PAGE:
Sign up for EMA’s Rave emergency notifications

Published 8:12 pm Tuesday, February 23, 2021

Getting your Trinity Audio player ready...

By Huck Treadwell

March typically ushers in the spring severe weather season in Alabama.

Pike County Emergency Management Agency Director Herb Reeves said severe thunderstorms, straight-line winds and tornadoes are the main severe weather threats in the area at this time of year. Reeves said the county currently relies on an inefficient and aging system of warning signs to alert people to weather dangers. But, Reeves said modern technology provides a much better and more efficient option for getting news of severe weather out to people.

Sign up for our daily email newsletter

Get the latest news sent to your inbox

“We use Rave Alert to notify people,” Reeves said. “We can send out any message — weather, roads, accidents. With Rave, we can reach more people than the tornado sirens.”

Reeves said the county currently has 13 sirens, but, he said, each siren is only audible for about one mile. Pike County has about 673 square miles, so the existing sirens only covey a tiny portion of the county.

Reeves said, for example, there is a tornado siren in Saco, but the next closest siren is on Josie. “There’s a lot of distance between them,” he said. In addition, Reeves said the existing sirens are at least 40 years old and he said parts were difficult to find and repair costs were “astronomical.”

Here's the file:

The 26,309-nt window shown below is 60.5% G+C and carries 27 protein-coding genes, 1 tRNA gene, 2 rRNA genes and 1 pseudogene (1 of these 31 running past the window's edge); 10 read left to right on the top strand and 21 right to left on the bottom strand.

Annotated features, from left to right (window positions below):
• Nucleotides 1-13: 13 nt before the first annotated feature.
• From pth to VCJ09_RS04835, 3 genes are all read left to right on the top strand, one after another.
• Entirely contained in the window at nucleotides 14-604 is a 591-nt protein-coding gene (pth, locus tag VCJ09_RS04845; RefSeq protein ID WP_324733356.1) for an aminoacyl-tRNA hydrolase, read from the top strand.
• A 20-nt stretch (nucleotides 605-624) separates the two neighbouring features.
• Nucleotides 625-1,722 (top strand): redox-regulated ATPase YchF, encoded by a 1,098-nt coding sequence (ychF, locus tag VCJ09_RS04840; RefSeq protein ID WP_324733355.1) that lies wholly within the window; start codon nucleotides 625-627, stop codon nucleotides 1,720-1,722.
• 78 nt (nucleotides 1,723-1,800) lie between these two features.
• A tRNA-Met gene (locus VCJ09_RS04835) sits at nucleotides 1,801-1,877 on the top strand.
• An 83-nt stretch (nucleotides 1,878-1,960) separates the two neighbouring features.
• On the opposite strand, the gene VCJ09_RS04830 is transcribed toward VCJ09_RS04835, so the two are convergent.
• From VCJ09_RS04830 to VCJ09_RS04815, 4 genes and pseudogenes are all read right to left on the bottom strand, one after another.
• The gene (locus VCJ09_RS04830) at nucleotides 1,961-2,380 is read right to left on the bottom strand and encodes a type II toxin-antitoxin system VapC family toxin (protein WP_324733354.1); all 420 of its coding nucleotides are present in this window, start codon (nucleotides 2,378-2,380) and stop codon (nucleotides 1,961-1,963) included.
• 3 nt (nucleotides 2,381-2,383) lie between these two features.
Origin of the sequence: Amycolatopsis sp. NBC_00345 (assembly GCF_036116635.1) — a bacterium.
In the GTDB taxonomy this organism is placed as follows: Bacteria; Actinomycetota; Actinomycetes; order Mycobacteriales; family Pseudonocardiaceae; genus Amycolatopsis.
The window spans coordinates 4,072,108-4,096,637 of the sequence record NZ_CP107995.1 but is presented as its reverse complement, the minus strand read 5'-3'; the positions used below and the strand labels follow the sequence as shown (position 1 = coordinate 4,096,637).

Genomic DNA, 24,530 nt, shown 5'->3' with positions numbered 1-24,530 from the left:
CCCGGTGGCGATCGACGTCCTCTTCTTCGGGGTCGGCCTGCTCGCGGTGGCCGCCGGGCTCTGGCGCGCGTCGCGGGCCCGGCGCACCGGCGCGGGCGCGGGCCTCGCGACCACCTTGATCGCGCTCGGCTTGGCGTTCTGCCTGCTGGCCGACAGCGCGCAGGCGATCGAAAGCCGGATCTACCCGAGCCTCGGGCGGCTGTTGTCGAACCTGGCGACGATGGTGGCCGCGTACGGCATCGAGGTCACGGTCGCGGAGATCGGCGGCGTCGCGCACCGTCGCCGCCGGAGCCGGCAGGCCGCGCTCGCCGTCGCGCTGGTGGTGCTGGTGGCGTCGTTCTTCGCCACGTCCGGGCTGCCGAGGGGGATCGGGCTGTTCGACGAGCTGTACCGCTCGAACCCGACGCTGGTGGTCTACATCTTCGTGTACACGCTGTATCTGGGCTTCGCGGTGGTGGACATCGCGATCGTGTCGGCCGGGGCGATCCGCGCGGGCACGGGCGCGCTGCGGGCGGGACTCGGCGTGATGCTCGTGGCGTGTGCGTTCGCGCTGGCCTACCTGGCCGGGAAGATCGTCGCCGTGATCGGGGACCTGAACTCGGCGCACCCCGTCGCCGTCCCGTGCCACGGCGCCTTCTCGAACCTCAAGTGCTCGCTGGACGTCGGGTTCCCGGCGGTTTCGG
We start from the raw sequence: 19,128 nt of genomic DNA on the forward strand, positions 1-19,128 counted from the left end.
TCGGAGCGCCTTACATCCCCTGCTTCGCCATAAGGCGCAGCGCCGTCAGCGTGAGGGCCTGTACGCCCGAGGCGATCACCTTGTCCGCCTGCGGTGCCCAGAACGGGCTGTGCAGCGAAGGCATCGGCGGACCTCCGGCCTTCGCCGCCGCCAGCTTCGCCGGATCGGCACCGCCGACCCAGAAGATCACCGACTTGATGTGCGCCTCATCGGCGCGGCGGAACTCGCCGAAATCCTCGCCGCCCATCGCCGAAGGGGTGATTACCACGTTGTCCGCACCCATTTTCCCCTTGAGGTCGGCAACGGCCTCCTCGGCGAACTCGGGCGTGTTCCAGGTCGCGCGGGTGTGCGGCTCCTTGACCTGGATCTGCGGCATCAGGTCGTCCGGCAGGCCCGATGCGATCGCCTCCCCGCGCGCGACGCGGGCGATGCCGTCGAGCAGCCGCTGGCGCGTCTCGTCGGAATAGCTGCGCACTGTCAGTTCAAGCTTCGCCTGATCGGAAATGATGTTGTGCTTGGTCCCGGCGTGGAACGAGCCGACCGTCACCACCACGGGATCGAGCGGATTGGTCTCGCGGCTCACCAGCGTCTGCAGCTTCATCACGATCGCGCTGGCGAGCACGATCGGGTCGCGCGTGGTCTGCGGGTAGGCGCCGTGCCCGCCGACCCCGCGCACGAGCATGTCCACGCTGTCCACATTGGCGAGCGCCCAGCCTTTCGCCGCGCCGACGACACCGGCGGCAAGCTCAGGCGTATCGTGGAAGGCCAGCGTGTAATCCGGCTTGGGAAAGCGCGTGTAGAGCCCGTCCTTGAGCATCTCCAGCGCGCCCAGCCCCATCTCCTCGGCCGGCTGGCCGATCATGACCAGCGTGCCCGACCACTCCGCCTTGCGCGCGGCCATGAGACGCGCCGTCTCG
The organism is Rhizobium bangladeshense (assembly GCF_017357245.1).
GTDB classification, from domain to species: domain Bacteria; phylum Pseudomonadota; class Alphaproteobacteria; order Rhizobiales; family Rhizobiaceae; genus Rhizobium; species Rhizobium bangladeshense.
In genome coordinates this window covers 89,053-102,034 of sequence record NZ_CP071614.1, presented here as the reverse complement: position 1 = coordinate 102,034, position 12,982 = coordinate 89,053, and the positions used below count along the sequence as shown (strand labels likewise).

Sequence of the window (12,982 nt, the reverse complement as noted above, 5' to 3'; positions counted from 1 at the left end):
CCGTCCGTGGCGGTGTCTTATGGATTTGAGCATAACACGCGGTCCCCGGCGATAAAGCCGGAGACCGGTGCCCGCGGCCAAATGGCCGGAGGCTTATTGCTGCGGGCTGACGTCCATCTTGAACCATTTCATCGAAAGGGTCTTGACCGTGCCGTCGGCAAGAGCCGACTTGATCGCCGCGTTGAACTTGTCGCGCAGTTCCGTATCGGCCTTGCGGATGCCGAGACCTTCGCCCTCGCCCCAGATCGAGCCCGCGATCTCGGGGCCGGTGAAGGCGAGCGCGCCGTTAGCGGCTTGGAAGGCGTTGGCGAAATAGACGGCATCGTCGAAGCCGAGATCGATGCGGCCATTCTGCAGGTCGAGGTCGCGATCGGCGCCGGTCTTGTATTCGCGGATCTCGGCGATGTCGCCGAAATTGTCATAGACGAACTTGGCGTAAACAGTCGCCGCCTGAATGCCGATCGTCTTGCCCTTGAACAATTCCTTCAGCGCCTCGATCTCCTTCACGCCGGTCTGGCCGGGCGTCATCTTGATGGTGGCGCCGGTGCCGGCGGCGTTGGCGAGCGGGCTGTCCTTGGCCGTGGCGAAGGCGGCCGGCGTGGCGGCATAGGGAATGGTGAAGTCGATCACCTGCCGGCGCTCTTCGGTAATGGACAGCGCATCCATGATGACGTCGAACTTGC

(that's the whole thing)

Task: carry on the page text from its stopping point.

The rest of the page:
Reeves said he’s currently discussing a plan to phase out the existing sirens as they cease to function. He said Brundidge and Troy maintain the sirens within their respective city limits. And, he said the county would continue to maintain the sirens close to school zones.

He said the EMA plans to transition as many people as possible to the Rave Alert system as soon possible. He said signing up is free, all people have to do is visit pikecounty911/rave-alert and sign up.

Reeves said the EMA was working to get the word out and to encourage people to sign up. He said Rave allows people to get alerts through text, email, cellphone calls or calls to a landline. But, Reeves said currently, the EMA has a lot of work to do in getting the message out.

He said he didn’t have an exact number, but less than 25 percent of the people in the county were signed up for Rave.

One of the benefits of Rave Alert, is than all alerts occur in real-time, so there is no lag in getting information to people. People are also able to customize the types of alerts they receive and how they receive the alerts.

The alerts can be delivered to homes, businesses, mobile devices, land lines, email ad-dress, text messages and other options.

Reeves said the Rave Alerts can also be tied to Smart 911, giving first-responders critical information when responding to emergency calls.

“When you sign up, you can put in whatever information you want to about your address,” Reeves said. “If you have a person with a disability or medical condition or even if you want to alert responders about your pets, you can put all of that information into the system. When medics or emergency personnel are responding, they can see than information and know what they are headed into before they arrive.”